"The rents, while coming down from the original proposal, are still pretty high in my estimation," Horne said of Atria's proposal.
- Jonathan Rose, which has offices in Stamford and New Haven, submitted a bid last year that was endorsed by the committee, but abandoned after criticism from the Board of Finance. In response to the second RFP, it has presented several scenarios ranging from 120 to 150 units. It "offered a very complicated proposal with a lot of flexibility," Horne said.
Features in those scenarios include: 28 "memory-care units" designed for residents who may have Alzheimer's disease, dementia or other forms of cognitive impairment; 30 percent of the units would be affordable; all affordable units would be one-bedroom apartments rented at $1,084 per month; market rate, one-bedroom apartments would be rented with fewer amenities at $2,200 per month and $4,750 per month with full-scale amenities; two-bedroom apartments would rent for $2,800 monthly with fewer amenities and $6,350 with a wider range; an opt-in $1,500 monthly expenditure for one meal a day and housekeeping.
More than two dozen residents attended the meeting, and several expressed worries about the cost of living at Baron's South and a potential lack of affordable units.
"Nothing there sounded affordable to me, and I'm a retired school teacher," said Geraldine Marshall, a 40-year town resident.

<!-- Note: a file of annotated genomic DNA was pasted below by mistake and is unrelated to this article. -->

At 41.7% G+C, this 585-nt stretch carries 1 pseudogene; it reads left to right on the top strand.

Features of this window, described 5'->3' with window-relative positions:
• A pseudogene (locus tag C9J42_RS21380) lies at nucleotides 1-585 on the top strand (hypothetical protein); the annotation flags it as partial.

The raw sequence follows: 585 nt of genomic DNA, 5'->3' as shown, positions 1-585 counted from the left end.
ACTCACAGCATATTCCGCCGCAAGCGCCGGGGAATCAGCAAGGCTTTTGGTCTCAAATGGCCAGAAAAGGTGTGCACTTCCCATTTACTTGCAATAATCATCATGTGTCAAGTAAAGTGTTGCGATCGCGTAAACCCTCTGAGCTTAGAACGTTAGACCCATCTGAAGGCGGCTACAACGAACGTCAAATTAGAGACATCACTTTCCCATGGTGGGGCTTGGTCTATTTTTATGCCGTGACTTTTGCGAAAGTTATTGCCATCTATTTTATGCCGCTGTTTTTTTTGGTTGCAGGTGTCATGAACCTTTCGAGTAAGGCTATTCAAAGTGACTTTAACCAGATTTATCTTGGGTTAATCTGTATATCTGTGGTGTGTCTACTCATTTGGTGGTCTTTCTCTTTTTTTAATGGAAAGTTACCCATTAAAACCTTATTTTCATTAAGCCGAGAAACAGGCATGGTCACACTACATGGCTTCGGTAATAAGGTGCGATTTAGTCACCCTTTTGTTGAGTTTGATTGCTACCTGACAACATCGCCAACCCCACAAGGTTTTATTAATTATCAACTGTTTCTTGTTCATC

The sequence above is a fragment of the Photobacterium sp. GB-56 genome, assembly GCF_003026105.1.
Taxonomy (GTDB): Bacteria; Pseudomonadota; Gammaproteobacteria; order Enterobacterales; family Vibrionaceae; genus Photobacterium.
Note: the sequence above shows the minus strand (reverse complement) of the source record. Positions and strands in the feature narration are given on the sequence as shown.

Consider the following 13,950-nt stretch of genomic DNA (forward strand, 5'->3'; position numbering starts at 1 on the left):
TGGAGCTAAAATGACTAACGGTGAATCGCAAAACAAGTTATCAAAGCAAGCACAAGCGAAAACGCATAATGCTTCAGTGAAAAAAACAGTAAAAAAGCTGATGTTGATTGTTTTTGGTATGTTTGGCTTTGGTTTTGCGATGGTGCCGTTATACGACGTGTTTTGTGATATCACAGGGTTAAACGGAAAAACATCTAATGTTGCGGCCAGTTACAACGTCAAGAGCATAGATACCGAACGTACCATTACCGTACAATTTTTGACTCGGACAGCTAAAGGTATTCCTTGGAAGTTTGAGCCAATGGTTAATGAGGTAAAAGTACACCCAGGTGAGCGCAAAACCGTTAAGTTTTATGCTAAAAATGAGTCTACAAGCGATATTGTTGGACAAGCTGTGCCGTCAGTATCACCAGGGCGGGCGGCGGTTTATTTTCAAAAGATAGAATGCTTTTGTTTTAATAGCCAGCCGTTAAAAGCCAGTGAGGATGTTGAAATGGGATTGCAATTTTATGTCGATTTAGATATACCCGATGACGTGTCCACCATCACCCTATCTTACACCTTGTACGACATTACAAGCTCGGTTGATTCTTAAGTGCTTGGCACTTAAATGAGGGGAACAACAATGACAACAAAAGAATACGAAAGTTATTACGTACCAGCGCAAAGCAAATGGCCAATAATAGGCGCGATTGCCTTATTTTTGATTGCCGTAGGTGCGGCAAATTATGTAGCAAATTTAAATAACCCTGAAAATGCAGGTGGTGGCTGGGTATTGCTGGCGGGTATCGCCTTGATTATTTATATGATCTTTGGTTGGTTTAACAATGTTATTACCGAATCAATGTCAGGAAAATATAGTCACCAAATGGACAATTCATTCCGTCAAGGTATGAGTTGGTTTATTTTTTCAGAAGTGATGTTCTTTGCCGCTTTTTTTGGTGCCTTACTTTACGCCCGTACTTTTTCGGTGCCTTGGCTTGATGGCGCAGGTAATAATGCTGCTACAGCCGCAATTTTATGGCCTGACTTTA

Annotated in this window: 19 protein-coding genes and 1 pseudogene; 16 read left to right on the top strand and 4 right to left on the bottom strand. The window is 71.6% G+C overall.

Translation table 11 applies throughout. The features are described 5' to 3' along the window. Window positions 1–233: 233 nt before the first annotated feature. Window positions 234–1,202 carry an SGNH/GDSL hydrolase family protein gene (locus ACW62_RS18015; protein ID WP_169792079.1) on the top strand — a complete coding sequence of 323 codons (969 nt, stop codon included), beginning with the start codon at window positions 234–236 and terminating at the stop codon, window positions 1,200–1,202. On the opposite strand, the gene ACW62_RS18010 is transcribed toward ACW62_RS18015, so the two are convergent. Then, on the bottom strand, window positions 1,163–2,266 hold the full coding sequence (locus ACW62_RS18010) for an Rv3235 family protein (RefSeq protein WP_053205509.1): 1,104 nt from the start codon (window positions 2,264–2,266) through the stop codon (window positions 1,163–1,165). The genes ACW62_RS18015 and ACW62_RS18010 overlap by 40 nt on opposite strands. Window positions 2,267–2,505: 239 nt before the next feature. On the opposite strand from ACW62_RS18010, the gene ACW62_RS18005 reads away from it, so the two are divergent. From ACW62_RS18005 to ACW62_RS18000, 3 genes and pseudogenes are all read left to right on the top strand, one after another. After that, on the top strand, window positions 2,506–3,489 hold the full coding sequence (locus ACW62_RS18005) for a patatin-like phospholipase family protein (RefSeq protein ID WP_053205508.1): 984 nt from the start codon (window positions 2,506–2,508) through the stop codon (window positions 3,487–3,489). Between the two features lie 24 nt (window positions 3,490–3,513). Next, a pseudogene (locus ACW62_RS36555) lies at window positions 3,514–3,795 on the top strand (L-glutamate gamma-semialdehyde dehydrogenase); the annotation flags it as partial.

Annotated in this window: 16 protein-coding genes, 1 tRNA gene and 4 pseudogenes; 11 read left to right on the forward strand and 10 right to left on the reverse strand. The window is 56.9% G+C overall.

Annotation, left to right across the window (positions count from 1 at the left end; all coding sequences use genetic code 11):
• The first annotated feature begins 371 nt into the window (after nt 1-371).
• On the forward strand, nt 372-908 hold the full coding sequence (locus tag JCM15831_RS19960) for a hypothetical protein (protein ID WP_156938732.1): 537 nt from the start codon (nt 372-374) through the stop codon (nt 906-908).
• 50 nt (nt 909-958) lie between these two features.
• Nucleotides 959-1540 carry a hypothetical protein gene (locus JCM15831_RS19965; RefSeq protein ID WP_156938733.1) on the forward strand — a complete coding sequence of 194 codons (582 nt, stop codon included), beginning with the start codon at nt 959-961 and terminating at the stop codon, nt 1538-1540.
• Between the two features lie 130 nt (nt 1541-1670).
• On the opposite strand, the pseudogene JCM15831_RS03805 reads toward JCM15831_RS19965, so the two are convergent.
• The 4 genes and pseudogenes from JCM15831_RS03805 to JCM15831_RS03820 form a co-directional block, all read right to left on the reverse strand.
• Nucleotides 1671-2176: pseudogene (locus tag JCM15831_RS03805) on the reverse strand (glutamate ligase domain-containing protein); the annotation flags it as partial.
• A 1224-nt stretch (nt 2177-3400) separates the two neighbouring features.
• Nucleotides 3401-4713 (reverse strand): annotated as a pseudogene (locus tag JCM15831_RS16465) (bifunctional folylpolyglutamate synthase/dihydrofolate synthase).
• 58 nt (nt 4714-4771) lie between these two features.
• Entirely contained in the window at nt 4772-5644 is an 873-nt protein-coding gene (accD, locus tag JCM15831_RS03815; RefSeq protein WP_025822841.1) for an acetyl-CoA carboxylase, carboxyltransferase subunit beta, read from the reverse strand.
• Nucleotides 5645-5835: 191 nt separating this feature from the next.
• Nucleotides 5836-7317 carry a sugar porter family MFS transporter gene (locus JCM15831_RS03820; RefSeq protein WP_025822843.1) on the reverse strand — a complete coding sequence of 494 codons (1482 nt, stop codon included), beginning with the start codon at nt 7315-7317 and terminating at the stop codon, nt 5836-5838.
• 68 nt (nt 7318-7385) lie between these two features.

Another woman, who declined to give her name, voiced similar concerns.
"I think there are a lot of people in this town who are just hanging on by their fingernails to stay in this town, whether they're bunking with their children or in substandard living conditions," she said. "You're only talking about 45 units out of 150 ... I just don't think there are enough affordable units."
Horne responded that committee members are pursuing development plans with the most units they believe would be approved by town boards.
"We're pretty sure Planning and Zoning wouldn't approve maximum development of the entire property and maxing out the number of units," he said. "Keeping it to 100 to 150 units is probably as far as we can go."
Representative Town Meeting Don Bergmann, District 1, recommended that the committee prioritize prospective residents with a demonstrable need for subsidization to live in town.
"Fundamentally, I've always viewed this as a project that is to satisfy people who can't otherwise completely get to live in Westport under senior circumstances, rental or condominium," he said. "It doesn't mean I want only poor people, or people who are under the affordable category. It means it should not be catering to people who could otherwise pay."
Committee members did not take any votes Tuesday. They are scheduled to meet with Jonathan Rose, Atria and TransCon representatives on April 26. Committee members have not yet announced when they plan to recommend a proposal to First Selectman Gordon Joseloff.
Horne told the Westport News after the meeting that he hopes for the senior-living project to secure all approvals needed from town boards by the end of the year.